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The Austin Gay and Lesbian Pride Foundation, the non-profit organization that manages and organizes Austin’s PRIDE celebration, has announced that the 29th annual Austin PRIDE Festival and Parade will take place on SATURDAY, AUGUST 10, 2019. This year’s theme is Boogie Wonderland.

The 2015 Austin Pride Festival at Fiesta Gardens. Photo credit: Chase Martin/therepubliq

The festival will return to Edward Rendon Sr. Park at Festival Beach in Town Lake Metropolitan Park (a/k/a Fiesta Gardens) from 11 AM – 6 PM and feature entertainment, games and activities, drinks, food, family zone, and 140+ booths featuring local non-profits organizations and businesses. Tickets on the day of the event will be $20 for adults (18+), $10 for youth (7-17 years old), and FREE for children six and under. Discounted advanced tickets will go on sale in the near future at www.austinpride.org.

The Apple contingent in the 2015 Austin Pride Parade
The Apple contingent in the 2015 Austin Pride Parade. Photo credit: Chase Martin/therepubliq

The parade will step off at 8 PM. The route through downtown Austin remains unchanged from previous years; starting at the south gate of the Texas State Capitol Building, heading down Congress Avenue, then turning on 4th Street going through the Warehouse District before ending at Republic Square. The parade is free and open to the public.

The parade and festival are projected to bring in over 400,000 attendees, making it the largest single day event based on attendance in Austin. By comparison, the Austin City Limits Music Festival has 75,000 attendees and South by Southwest has 285,000 attendees.

Registration for booths at the festival and spaces in the parade is now open online at www.austinpride.org/paradeandfestival.

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Austin City Manager Announces Assistant City Manager Hires

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Austin City Hall
Austin City Hall. Photo credit: Todd Ross Nienkerk / That Other Paper under CC BY-SA 2.0 license

Austin City Manager Spencer Cronk has selected Rodney Gonzales and Chris Shorter as Assistant City Managers in his first steps toward reorganizing the executive team to align with Austin’s Strategic Direction.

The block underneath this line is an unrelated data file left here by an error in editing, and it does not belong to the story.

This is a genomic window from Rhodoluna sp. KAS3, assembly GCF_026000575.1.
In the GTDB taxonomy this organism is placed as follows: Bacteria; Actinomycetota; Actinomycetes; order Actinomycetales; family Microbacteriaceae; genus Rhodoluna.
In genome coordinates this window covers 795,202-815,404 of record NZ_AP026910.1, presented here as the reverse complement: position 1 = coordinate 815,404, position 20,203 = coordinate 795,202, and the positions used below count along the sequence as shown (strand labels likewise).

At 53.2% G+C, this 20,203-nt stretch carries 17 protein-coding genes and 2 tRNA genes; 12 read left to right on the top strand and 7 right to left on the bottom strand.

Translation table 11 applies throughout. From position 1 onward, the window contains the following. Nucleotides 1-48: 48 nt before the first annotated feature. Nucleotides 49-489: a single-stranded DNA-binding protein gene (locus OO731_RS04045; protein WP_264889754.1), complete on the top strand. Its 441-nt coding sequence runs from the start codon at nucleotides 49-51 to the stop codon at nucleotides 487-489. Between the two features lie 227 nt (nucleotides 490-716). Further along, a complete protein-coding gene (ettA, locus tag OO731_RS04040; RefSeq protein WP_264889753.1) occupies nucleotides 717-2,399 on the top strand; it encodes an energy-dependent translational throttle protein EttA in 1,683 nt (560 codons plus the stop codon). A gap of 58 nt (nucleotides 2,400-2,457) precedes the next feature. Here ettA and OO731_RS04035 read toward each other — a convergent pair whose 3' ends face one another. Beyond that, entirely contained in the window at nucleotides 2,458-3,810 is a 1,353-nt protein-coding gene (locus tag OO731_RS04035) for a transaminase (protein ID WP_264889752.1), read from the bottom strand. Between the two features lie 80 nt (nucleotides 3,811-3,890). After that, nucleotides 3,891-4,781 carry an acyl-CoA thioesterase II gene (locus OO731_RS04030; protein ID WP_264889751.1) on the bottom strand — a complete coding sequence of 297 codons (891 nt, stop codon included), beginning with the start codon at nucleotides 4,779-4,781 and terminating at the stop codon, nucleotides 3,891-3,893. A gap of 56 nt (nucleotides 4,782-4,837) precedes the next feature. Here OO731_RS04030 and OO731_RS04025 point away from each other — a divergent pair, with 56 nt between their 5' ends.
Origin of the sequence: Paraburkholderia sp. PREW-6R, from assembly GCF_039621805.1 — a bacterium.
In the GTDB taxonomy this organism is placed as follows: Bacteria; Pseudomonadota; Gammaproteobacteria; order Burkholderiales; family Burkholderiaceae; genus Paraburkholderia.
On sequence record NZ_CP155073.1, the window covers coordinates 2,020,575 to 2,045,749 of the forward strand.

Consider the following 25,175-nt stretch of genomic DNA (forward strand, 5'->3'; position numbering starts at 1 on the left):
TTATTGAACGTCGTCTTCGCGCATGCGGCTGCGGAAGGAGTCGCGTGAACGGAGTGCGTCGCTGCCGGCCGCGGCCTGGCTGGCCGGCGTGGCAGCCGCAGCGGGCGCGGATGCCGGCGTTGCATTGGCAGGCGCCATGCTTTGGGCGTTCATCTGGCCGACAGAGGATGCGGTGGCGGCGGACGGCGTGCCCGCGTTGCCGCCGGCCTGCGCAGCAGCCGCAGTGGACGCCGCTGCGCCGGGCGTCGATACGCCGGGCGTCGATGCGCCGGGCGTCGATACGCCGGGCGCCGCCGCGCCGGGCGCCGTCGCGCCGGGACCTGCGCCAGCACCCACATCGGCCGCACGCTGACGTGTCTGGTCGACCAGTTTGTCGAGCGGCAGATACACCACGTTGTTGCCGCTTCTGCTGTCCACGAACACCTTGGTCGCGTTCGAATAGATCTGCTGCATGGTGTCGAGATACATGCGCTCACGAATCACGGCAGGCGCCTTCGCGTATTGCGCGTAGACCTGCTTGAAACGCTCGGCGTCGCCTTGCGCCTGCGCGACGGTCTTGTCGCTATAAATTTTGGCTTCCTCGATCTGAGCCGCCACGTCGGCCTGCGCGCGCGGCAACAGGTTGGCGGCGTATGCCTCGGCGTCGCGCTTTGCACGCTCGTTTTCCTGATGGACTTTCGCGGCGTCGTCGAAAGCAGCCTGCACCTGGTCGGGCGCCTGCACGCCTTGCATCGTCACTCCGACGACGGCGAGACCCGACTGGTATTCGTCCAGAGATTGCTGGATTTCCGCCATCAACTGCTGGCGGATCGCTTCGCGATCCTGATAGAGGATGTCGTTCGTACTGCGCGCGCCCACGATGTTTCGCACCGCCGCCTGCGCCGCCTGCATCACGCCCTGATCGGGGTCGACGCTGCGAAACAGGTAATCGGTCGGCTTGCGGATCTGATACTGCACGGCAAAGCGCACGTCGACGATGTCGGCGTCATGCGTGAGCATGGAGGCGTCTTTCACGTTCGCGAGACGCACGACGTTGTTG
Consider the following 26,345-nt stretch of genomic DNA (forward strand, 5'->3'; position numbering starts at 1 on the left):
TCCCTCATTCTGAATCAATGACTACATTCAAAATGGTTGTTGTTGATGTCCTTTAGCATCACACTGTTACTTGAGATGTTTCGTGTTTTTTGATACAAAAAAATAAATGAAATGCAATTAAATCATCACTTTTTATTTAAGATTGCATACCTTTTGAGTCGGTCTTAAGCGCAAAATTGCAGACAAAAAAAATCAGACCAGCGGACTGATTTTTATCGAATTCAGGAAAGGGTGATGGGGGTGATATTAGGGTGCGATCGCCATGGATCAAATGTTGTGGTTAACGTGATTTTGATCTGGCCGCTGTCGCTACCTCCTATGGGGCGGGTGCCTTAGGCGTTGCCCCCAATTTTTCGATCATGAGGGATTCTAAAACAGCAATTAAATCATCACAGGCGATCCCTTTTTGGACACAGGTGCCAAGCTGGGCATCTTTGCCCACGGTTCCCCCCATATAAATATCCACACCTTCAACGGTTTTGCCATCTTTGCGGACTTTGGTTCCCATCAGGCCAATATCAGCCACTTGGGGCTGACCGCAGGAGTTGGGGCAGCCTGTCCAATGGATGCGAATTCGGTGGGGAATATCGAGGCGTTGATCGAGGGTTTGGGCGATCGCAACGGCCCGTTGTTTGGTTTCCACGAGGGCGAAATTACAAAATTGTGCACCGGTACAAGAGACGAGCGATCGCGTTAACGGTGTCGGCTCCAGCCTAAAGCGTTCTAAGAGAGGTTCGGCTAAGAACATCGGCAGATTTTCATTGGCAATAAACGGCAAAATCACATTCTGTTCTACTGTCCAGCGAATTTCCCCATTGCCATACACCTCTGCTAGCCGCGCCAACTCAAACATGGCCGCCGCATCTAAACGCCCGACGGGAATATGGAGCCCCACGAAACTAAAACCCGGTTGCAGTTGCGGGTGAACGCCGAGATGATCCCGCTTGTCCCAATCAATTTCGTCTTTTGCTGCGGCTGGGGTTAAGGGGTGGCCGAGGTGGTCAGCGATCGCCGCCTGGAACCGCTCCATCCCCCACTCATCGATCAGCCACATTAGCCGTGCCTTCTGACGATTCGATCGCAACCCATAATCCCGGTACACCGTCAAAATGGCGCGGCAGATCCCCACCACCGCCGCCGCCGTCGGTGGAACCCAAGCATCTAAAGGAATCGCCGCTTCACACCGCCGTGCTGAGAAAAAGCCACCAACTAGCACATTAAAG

Mr. Gonzales will oversee departments and projects focused on economic opportunity and affordability. Mr. Shorter will manage efforts on health & environment and culture & lifelong learning.

“Rodney and Chris stood out amongst the other candidates as people who understand the challenges facing Austin. It was clear to me that they’re well-prepared to work with our community and our employees to advance strategies that can address those challenges in a way that aligns with our priorities,” said Cronk. “Both of them are ready to hit the ground running.”

Rodney Gonzales

Austin Assistant City Manager Rodney Gonzales
Austin Assistant City Manager Rodney Gonzales will oversee departments and projects focused on economic opportunity and affordability. Photo courtesy: City of Austin.

Rodney Gonzales comes to the Assistant City Manager role having served in leadership roles in Development Services and Economic Development for the City of Austin over the past 12 years. Mr. Gonzales began his career in finance, serving as the Director of Finance for the cities of San Marcos and Luling, TX. He holds a Master’s Degree in Business Administration and a Bachelor’s degree from Texas State University.

Chris Shorter

Austin Assistant City Manager Chris Shorter
Austin Assistant City Manager Chris Shorter will manage efforts on health & environment and culture & lifelong learning. Photo courtesy: City of Austin

Chris Shorter has served in leadership roles for the District of Columbia (DC) Government for the past 10 years. Most recently he has been the district’s Director of Public Works which provides environmental services and solid waste management for residents. He has also held roles as Chief Operating Officer (COO) for DC’s Department of Health and as COO and Chief of Staff for the district’s Department of Youth Rehabilitation Services. Mr. Shorter received a Master of Public Administration degree from the University of Pittsburgh’s Graduate School of Public & International Affairs and a Bachelor of Science degree in economics from Florida Agricultural & Mechanical University in Tallahassee, Florida.

The Selection Process

This process started in late July when Cronk issued a memo outlining the restructuring of the City Manager’s Office around outcomes articulated in the Strategic Direction 2023. His memo detailed the process for an open recruitment for four Assistant City Manager positions and one Deputy City Manager, beginning this Fall with the recruitment of these two positions.